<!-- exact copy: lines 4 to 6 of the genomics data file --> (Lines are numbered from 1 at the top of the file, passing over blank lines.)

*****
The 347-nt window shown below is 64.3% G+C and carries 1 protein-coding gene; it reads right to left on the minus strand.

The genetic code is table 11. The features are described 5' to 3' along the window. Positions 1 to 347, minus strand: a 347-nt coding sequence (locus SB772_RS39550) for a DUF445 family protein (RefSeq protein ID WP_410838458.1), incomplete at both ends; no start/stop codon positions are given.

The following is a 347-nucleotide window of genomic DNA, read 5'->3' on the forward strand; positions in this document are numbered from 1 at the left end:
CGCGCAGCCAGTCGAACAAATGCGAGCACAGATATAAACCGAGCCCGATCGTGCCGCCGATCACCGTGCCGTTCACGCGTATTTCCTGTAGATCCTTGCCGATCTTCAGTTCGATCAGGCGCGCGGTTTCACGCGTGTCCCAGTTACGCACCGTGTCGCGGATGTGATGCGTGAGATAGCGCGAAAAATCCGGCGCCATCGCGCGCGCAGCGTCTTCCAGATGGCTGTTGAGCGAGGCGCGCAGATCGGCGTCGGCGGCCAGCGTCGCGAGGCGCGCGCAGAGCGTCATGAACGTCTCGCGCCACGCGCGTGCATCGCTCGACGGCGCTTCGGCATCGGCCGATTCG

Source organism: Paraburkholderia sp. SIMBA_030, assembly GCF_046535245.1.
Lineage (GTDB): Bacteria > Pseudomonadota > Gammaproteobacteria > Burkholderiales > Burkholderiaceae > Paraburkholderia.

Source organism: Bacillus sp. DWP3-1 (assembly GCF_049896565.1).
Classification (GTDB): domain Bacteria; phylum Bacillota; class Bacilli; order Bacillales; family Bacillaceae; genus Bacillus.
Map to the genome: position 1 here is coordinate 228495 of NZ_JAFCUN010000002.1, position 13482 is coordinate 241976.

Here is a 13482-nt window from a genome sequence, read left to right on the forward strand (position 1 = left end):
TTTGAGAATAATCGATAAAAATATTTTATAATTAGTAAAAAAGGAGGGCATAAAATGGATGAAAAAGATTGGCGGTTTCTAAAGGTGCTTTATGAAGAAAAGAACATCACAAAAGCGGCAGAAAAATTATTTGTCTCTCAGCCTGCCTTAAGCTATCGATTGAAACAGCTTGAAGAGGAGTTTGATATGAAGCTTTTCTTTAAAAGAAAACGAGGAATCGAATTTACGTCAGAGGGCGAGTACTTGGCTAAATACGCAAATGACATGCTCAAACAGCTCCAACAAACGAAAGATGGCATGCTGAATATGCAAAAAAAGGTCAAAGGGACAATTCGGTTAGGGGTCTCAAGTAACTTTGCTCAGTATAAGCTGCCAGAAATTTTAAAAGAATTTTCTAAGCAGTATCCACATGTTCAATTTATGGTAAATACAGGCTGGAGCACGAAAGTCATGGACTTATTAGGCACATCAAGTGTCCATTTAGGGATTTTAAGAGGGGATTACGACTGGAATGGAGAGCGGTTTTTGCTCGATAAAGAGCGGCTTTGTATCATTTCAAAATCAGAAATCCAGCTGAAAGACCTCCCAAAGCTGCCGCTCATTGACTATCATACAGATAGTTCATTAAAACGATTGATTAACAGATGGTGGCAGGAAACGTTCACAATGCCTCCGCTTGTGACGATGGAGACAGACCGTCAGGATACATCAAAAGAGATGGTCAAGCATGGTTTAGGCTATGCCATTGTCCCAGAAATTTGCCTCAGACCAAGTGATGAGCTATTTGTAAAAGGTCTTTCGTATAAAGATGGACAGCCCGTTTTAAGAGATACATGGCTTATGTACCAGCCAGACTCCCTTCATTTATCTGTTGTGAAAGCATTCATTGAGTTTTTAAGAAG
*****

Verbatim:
CGCGCAGCCAGTCGAACAAATGCGAGCACAGATATAAACCGAGCCCGATCGTGCCGCCGATCACCGTGCCGTTCACGCGTATTTCCTGTAGATCCTTGCCGATCTTCAGTTCGATCAGGCGCGCGGTTTCACGCGTGTCCCAGTTACGCACCGTGTCGCGGATGTGATGCGTGAGATAGCGCGAAAAATCCGGCGCCATCGCGCGCGCAGCGTCTTCCAGATGGCTGTTGAGCGAGGCGCGCAGATCGGCGTCGGCGGCCAGCGTCGCGAGGCGCGCGCAGAGCGTCATGAACGTCTCGCGCCACGCGCGTGCATCGCTCGACGGCGCTTCGGCATCGGCCGATTCG

Source organism: Paraburkholderia sp. SIMBA_030, assembly GCF_046535245.1.
Lineage (GTDB): Bacteria > Pseudomonadota > Gammaproteobacteria > Burkholderiales > Burkholderiaceae > Paraburkholderia.